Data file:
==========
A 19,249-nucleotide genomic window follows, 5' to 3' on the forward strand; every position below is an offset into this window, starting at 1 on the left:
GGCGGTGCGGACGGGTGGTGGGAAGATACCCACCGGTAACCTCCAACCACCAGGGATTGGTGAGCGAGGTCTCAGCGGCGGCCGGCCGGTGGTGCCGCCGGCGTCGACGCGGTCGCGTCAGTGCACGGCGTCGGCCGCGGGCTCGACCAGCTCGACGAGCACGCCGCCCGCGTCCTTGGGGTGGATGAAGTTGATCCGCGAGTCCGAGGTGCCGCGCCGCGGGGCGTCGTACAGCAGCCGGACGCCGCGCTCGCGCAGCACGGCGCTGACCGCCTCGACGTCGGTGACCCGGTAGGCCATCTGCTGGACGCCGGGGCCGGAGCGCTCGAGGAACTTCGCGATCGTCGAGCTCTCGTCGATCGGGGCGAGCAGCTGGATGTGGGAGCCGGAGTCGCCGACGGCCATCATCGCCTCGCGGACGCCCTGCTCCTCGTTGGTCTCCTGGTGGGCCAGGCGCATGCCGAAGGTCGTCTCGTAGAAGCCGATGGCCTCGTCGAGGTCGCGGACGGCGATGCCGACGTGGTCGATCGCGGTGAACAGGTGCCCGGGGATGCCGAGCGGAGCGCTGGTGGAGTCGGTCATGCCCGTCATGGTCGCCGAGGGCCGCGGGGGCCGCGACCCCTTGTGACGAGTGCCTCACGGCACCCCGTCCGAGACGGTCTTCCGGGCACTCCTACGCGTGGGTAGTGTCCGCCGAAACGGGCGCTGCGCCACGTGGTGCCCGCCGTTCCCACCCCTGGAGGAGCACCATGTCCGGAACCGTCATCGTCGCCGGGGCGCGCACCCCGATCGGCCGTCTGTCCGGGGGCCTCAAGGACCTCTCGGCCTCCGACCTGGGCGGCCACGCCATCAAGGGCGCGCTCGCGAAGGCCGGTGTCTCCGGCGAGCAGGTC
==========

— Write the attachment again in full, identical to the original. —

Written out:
A 19,249-nucleotide genomic window follows, 5' to 3' on the forward strand; every position below is an offset into this window, starting at 1 on the left:
GGCGGTGCGGACGGGTGGTGGGAAGATACCCACCGGTAACCTCCAACCACCAGGGATTGGTGAGCGAGGTCTCAGCGGCGGCCGGCCGGTGGTGCCGCCGGCGTCGACGCGGTCGCGTCAGTGCACGGCGTCGGCCGCGGGCTCGACCAGCTCGACGAGCACGCCGCCCGCGTCCTTGGGGTGGATGAAGTTGATCCGCGAGTCCGAGGTGCCGCGCCGCGGGGCGTCGTACAGCAGCCGGACGCCGCGCTCGCGCAGCACGGCGCTGACCGCCTCGACGTCGGTGACCCGGTAGGCCATCTGCTGGACGCCGGGGCCGGAGCGCTCGAGGAACTTCGCGATCGTCGAGCTCTCGTCGATCGGGGCGAGCAGCTGGATGTGGGAGCCGGAGTCGCCGACGGCCATCATCGCCTCGCGGACGCCCTGCTCCTCGTTGGTCTCCTGGTGGGCCAGGCGCATGCCGAAGGTCGTCTCGTAGAAGCCGATGGCCTCGTCGAGGTCGCGGACGGCGATGCCGACGTGGTCGATCGCGGTGAACAGGTGCCCGGGGATGCCGAGCGGAGCGCTGGTGGAGTCGGTCATGCCCGTCATGGTCGCCGAGGGCCGCGGGGGCCGCGACCCCTTGTGACGAGTGCCTCACGGCACCCCGTCCGAGACGGTCTTCCGGGCACTCCTACGCGTGGGTAGTGTCCGCCGAAACGGGCGCTGCGCCACGTGGTGCCCGCCGTTCCCACCCCTGGAGGAGCACCATGTCCGGAACCGTCATCGTCGCCGGGGCGCGCACCCCGATCGGCCGTCTGTCCGGGGGCCTCAAGGACCTCTCGGCCTCCGACCTGGGCGGCCACGCCATCAAGGGCGCGCTCGCGAAGGCCGGTGTCTCCGGCGAGCAGGTC